There are many elements to keep track of, each leading to even more combinations to remember. Occasionally you’ll find spellbooks that provide access to unique, powerful abilities that can be assigned to one of four hotkeys, but that doesn’t feel like a lot of space given the number of wildly different recipes for destruction I encountered (and immediately forgot about) by combining random elements. And friendly fire is still on, which means you’ll still accidentally blow yourself and up to three friends after confusing the fire and life keys.
A new element that immediately caught my eye is the ability to move and cast spells at the same time this time around. Click where you want to go and your characterless mage follows on autopilot. That gives you the freedom to create and execute combos on the fly, usually while being chased by hordes of obsessed opponents.
That brings up something else that feels different Magicka 2. Enemy AI is simple – everything basically chases you in a straight line – but frustratingly persistent. Every single encounter I had boiled down to one formula: fight, take damage, run away while healing, and try to memorize a valuable spell. Some enemies are resistant to certain types of damage, or can bounce spells back at you in bulk, making it even more complicated to handle all at once, with little room for error. Playing with a few friends helps spread the load, of course, but the added worry of reviving teammates and avoiding friendly fire balances the shared responsibility with more confusion.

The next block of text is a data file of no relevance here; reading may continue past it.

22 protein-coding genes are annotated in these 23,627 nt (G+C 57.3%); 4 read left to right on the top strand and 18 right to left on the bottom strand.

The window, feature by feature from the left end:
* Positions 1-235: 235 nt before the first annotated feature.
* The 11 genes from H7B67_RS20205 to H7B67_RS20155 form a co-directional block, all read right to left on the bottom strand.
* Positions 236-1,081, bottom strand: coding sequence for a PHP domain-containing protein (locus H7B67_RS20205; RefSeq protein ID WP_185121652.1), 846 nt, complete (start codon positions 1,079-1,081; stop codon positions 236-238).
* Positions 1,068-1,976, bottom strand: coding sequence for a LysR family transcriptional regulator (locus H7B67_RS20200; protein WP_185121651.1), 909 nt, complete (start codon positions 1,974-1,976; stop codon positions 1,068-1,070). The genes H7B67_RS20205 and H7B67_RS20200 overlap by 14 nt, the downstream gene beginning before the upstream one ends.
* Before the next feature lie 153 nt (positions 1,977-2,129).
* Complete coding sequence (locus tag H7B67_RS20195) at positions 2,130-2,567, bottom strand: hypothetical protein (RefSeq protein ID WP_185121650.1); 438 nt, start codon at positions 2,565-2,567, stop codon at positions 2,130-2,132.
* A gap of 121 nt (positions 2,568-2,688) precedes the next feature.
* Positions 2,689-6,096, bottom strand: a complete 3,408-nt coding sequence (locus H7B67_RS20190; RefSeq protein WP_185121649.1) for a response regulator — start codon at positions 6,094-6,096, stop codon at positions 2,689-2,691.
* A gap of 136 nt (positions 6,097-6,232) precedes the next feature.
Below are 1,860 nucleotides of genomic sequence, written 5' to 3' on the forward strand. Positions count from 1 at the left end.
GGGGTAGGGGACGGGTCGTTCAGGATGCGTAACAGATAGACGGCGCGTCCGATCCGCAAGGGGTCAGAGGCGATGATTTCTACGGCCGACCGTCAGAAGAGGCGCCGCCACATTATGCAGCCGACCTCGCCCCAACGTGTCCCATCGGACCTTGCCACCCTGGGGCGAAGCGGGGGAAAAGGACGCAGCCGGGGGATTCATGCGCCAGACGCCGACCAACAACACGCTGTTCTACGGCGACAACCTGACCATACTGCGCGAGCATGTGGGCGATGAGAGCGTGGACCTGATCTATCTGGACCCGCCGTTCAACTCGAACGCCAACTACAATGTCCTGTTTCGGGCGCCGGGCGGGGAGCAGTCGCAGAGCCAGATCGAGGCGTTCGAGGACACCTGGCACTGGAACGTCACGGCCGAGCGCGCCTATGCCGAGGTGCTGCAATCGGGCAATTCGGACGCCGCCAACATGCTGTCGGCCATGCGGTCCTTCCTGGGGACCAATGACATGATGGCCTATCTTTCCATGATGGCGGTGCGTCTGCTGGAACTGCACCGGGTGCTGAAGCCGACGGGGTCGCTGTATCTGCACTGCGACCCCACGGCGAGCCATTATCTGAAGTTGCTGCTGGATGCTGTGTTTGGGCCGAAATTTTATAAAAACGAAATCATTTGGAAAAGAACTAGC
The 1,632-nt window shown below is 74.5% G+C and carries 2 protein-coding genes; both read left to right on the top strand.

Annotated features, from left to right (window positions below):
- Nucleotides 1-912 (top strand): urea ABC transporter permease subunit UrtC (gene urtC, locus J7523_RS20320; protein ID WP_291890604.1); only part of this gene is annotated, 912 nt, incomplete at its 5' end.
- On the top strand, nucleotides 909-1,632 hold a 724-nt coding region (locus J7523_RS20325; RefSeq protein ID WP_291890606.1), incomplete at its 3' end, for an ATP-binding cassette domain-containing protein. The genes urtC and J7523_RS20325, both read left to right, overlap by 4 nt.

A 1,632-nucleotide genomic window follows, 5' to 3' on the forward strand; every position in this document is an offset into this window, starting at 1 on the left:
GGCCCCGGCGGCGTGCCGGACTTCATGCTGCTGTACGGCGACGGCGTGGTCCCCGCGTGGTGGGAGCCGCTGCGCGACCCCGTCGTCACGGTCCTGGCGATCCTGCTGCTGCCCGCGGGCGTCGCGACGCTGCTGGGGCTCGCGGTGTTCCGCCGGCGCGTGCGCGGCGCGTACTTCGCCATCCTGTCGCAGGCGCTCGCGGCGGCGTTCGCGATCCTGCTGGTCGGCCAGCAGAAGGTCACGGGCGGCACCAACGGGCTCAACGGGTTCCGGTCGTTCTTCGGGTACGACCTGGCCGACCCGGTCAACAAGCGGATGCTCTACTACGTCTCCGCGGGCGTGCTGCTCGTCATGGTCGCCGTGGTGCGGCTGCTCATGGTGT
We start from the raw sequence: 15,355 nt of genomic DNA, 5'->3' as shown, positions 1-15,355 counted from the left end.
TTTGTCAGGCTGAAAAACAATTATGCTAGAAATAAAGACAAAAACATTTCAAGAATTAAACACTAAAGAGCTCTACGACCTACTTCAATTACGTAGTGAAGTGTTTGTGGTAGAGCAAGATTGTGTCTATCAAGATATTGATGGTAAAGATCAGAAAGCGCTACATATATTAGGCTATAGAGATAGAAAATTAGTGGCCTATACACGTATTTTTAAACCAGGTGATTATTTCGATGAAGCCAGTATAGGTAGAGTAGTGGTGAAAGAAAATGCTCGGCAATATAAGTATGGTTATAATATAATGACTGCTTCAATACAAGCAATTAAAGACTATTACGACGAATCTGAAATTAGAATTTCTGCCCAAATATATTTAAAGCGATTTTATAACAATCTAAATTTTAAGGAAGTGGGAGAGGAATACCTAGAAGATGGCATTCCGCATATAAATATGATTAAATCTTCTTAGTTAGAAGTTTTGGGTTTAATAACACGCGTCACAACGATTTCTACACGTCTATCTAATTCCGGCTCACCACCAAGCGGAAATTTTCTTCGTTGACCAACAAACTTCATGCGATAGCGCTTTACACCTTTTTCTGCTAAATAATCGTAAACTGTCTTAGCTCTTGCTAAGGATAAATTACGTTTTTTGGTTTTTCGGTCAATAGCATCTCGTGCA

Comedy and tragedy
I suspect I could get the hang of it better over time Magicka 2’s complex rhythms. With enough practice, I might be able to dodge enemies, heal myself, prepare a spell, and cast it all at once, without having to stop and check my fingering, so to speak. But frankly, I’m not sure the satisfaction I get from finding the right combination at the last minute is worth the deceptive levels of concentration, especially when the game presents itself as a fun, silly distraction.
In this way, Magicka 2‘s early performance feels like the result of two different philosophies. On the one hand, you have the overly complicated, deliberately messy controls of a physical comedy like games I am bread, Operation SimulatorAnd Octodad. Messing up is presented as part of the fun. On the other hand, you have half a dozen tireless trolls who are bound to your scent and give you little time to experiment.
that can reveal itself as a satisfying skill test as it progresses. Survival mode seems like a better sandbox to play around than the main game.
There’s also a series of ‘challenge’ maps, based on areas from the campaign, that add modifiers like slow movement speed to the mix for chasing the leaderboard. So the challenge mode adds more elements to keep track of. Beautiful.
Based on the opening missions, Magicka 2 resembles a slow burn. Given more time and more missions, it can become more satisfying once I’ve had a chance to master the intricate controls and challenges. So far, though, the game just feels a bit too much like the original MagickaIt’s a good thing that after a few years he suffers from the kind of overload that often occurs with numbered sequels.
Magicka 2 is scheduled for release on May 26 for Windows and PlayStation 4.